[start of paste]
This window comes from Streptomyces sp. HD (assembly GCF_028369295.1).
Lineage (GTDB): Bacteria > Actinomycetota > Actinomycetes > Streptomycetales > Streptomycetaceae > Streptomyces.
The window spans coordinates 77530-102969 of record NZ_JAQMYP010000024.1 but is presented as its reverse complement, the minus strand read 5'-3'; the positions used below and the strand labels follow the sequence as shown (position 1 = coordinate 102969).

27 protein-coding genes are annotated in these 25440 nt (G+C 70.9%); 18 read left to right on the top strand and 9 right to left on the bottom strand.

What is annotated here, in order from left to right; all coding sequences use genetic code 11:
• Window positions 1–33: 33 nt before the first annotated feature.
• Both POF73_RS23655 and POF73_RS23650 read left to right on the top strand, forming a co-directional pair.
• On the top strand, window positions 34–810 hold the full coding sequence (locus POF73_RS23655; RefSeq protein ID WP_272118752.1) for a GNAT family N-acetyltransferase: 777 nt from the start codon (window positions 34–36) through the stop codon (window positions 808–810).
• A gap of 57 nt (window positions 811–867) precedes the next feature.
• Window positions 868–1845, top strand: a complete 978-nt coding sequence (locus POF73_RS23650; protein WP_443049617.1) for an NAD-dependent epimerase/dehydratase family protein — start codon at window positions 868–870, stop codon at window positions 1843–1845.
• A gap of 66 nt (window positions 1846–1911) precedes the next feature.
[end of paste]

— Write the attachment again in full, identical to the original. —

This window comes from Streptomyces sp. HD (assembly GCF_028369295.1).
Lineage (GTDB): Bacteria > Actinomycetota > Actinomycetes > Streptomycetales > Streptomycetaceae > Streptomyces.
The window spans coordinates 77530-102969 of record NZ_JAQMYP010000024.1 but is presented as its reverse complement, the minus strand read 5'-3'; the positions used below and the strand labels follow the sequence as shown (position 1 = coordinate 102969).

27 protein-coding genes are annotated in these 25440 nt (G+C 70.9%); 18 read left to right on the top strand and 9 right to left on the bottom strand.

What is annotated here, in order from left to right; all coding sequences use genetic code 11:
• Window positions 1–33: 33 nt before the first annotated feature.
• Both POF73_RS23655 and POF73_RS23650 read left to right on the top strand, forming a co-directional pair.
• On the top strand, window positions 34–810 hold the full coding sequence (locus POF73_RS23655; RefSeq protein ID WP_272118752.1) for a GNAT family N-acetyltransferase: 777 nt from the start codon (window positions 34–36) through the stop codon (window positions 808–810).
• A gap of 57 nt (window positions 811–867) precedes the next feature.
• Window positions 868–1845, top strand: a complete 978-nt coding sequence (locus POF73_RS23650; protein WP_443049617.1) for an NAD-dependent epimerase/dehydratase family protein — start codon at window positions 868–870, stop codon at window positions 1843–1845.
• A gap of 66 nt (window positions 1846–1911) precedes the next feature.